Motor plasticity refers to the capability of that which imparts movement, i.e., the muscles, to be formed or molded, i.e. the quality of being plastic.

N

Neuromuscular
Neuromuscular means of or relating to nerves and the muscles they stimulate.

Neuron
A neuron is a nerve cell, one of the basic functional units of the nervous system; it is specialized to transmit electrical nerve impulses and so carry information from one part of the body to another.

Neuroscience
Neuroscience is any one of the various branches of science concerned with growth, development and function of the nervous system.

Neurotransmitter
A chemical that communicates information between neurons by movement across the synapse. illustration

O

Optokinetic
Optokinetic refers to the occurrence of intermittent rotation of the eye when the subject looks at moving objects. In other words, when the visual scene continually moves before the eyes, such as when a person is riding in a car or turning around, the eyes fix on one highlight after another in the visual field, jumping from one to the next at a rate of two to three jumps per second. The jumps are called saccades and the movements a are called optokinetic movements.

Orthostatic intolerance
When astronauts come back to Earth after they become adapted to space and weightlessness, they tend to faint when they stand because their blood pressure falls.

Otolith
An otolith (or otoconium) is one of the small particles of calcium carbonate in the saccule or utricle of the inner ear. Pressure of the otoliths on the hair cells of the macula provide sensory inputs about acceleration and gravity.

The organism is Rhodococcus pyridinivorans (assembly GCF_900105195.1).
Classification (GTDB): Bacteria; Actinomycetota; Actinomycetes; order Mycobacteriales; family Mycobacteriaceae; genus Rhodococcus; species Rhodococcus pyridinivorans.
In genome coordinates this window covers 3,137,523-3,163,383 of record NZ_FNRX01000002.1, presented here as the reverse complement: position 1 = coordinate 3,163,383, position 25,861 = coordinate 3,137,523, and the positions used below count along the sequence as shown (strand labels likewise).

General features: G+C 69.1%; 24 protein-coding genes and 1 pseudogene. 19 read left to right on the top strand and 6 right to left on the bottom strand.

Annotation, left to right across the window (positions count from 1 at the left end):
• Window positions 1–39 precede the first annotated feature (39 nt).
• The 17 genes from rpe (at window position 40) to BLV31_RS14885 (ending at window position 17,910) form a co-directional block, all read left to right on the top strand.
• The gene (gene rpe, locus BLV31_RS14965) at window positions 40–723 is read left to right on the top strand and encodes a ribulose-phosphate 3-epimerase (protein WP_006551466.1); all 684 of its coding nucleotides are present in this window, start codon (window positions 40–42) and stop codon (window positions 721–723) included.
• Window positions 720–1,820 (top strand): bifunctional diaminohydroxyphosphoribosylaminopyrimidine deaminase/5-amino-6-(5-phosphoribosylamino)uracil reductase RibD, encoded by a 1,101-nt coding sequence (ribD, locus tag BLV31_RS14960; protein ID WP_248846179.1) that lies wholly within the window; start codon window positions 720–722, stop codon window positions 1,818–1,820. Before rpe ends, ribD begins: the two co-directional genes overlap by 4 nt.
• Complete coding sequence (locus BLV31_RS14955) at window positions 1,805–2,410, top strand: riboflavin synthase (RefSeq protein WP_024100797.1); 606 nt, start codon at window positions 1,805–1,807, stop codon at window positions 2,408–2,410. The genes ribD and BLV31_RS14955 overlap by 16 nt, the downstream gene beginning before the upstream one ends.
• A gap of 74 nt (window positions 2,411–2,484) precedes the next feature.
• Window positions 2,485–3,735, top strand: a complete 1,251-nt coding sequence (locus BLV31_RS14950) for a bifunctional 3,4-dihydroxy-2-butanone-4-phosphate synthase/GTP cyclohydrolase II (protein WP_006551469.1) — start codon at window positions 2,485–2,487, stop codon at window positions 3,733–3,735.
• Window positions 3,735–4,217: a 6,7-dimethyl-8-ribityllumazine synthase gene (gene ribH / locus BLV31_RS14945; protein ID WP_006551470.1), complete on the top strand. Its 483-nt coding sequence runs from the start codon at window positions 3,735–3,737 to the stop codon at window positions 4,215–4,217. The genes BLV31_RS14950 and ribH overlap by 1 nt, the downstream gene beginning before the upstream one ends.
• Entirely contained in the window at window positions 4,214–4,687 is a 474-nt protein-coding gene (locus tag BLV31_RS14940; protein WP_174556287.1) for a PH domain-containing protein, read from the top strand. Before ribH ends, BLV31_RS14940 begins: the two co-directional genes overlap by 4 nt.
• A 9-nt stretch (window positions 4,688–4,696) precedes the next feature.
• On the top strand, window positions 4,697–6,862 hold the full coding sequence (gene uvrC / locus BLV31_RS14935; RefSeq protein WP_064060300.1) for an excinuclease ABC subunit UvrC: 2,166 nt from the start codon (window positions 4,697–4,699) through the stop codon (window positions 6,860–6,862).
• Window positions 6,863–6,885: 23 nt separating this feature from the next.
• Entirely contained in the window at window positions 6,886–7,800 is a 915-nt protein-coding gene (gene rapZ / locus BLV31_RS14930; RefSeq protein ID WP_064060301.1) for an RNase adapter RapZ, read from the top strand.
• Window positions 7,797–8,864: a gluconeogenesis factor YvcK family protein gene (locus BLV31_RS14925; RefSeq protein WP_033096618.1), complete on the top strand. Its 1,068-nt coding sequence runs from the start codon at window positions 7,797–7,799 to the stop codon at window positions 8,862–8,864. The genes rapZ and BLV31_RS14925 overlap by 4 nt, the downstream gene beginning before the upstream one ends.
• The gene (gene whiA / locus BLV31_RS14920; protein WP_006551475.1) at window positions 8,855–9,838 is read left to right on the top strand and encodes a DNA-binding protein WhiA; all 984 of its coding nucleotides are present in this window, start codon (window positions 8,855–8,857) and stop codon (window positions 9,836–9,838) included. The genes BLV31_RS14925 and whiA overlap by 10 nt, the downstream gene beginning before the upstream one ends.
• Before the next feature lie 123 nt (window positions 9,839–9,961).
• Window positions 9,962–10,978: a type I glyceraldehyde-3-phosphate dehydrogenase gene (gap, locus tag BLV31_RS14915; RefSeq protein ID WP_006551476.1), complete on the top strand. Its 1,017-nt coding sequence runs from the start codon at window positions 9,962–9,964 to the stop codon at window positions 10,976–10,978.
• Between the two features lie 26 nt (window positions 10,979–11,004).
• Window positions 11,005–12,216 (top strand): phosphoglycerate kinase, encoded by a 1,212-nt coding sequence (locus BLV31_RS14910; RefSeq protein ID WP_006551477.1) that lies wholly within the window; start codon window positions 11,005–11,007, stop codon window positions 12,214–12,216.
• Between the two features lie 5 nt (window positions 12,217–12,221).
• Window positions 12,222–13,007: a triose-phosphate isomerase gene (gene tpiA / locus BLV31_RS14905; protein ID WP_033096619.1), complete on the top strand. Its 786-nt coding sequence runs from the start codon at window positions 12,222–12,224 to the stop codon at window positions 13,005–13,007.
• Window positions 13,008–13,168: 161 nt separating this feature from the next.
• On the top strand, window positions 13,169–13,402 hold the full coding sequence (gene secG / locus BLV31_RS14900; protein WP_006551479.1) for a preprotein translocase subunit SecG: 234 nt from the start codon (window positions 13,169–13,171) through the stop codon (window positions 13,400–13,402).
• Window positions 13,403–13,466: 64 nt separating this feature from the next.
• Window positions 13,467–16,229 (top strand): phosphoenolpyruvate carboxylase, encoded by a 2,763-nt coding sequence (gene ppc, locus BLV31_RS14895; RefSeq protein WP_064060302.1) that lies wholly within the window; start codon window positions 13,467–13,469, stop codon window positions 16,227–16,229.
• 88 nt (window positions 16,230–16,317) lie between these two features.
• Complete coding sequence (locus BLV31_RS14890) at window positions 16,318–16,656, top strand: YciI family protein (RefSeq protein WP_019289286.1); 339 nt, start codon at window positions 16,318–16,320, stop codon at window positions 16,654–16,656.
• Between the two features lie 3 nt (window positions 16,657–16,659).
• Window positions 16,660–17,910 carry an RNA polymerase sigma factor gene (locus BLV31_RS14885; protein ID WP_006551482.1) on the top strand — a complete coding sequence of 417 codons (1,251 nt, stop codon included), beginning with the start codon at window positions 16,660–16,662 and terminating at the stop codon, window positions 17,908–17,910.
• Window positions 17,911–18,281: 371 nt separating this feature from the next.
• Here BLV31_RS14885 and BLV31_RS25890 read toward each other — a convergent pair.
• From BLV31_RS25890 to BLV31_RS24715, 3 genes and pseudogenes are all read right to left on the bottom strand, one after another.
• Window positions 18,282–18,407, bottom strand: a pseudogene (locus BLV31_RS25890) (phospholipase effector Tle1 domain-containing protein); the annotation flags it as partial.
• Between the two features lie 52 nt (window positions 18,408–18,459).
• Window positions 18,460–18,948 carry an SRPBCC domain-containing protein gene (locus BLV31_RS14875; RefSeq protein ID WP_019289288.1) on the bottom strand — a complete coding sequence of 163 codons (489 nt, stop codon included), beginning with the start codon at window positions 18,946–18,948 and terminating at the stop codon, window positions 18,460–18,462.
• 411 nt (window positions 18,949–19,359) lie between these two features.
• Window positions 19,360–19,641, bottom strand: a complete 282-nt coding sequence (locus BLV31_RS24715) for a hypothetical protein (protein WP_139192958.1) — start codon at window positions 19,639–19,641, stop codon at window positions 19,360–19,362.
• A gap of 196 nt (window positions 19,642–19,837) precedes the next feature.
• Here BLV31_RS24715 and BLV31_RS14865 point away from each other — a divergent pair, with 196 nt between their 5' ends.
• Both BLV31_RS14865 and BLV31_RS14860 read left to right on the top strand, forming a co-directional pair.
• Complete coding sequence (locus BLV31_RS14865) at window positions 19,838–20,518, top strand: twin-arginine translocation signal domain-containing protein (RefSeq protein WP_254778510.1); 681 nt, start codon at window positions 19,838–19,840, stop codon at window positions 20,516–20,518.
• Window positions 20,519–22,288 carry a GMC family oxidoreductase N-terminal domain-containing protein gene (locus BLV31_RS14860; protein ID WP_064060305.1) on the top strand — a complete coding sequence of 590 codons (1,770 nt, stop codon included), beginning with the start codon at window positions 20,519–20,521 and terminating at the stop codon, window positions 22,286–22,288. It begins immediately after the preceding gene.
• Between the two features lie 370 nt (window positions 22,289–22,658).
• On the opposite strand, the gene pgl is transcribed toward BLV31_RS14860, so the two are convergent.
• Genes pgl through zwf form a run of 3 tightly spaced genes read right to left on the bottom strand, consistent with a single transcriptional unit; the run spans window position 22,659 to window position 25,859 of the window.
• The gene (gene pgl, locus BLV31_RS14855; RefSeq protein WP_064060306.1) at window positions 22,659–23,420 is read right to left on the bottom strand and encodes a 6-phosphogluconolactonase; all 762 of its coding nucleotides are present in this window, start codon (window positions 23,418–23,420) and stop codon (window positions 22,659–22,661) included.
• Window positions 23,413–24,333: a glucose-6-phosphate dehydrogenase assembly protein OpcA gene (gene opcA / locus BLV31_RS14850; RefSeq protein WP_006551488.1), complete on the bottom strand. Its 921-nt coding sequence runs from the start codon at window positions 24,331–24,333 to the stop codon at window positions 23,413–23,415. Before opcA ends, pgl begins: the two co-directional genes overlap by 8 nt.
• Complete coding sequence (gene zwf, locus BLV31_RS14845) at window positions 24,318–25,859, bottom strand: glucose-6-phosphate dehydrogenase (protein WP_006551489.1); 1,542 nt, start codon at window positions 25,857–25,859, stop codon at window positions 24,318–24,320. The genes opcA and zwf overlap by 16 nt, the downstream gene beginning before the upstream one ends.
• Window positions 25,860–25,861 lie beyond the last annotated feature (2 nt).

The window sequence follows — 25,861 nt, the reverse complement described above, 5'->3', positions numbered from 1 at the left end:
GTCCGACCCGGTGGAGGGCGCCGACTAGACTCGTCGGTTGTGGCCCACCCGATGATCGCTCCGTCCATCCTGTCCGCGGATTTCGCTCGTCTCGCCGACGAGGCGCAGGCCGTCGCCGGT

P

Physiological
Physiological means of or relating to physiology, the science that studies the function of the body and the vital processes of living things, whether animal or plant.

Placebo
A placebo is a substance, made to look like medicine, that actually does nothing. Its purpose is to control a study of a real medicine.

Plasma volume
Plasma volume is the measure of the volume of plasma in the blood. Plasma is the liquid portion of blood; the solid portion of blood is composed of cells. Plasma consists of a solution of various inorganic salts, such as sodium, potassium, calcium, protein, and other blood volume is about 5 liters.

R

Receptor
The receptor is the ending of a nerve where an impulse starts. This ending is usually on the skin or near the surface and is the cause of "pain" as we know it.

S

Spacelab
Spacelab is a reusable laboratory that contains space flight hardware carried in the Space Shuttle's payload bay. Most life sciences experiments are conducted in the Spacelab. Equipment is mounted along the walls and floor of the pressurized cylindrical Spacelab module. Crewmembers float into the Spacelab through a tunnel adapter that transits from the airlock in the Shuttle middeck to the Spacelab.

Spatial orientation
Spatial orientation refers to the process of aligning or positioning in a three-dimensional space with respect to a specific direction or reference system.

Stimuli
Stimuli (plural form of stimulus) are things that cause an organism to perform an activity or start a reaction.

Sympathetic
Sympathetic means relating to the actions of the sympathetic nervous system, one of the two divisions of the autonomic nervous system. Its nerves are distributed to the blood vessels, sweat glands, salivary

Synapse
A place where nerve signals are sent across a gap.

T

Terrestrial
Growing and/or living on land

V

Vestibular
A hollow part of the body connected to another hollow part, an example is the area leading to the cochlea, found in the inner ear.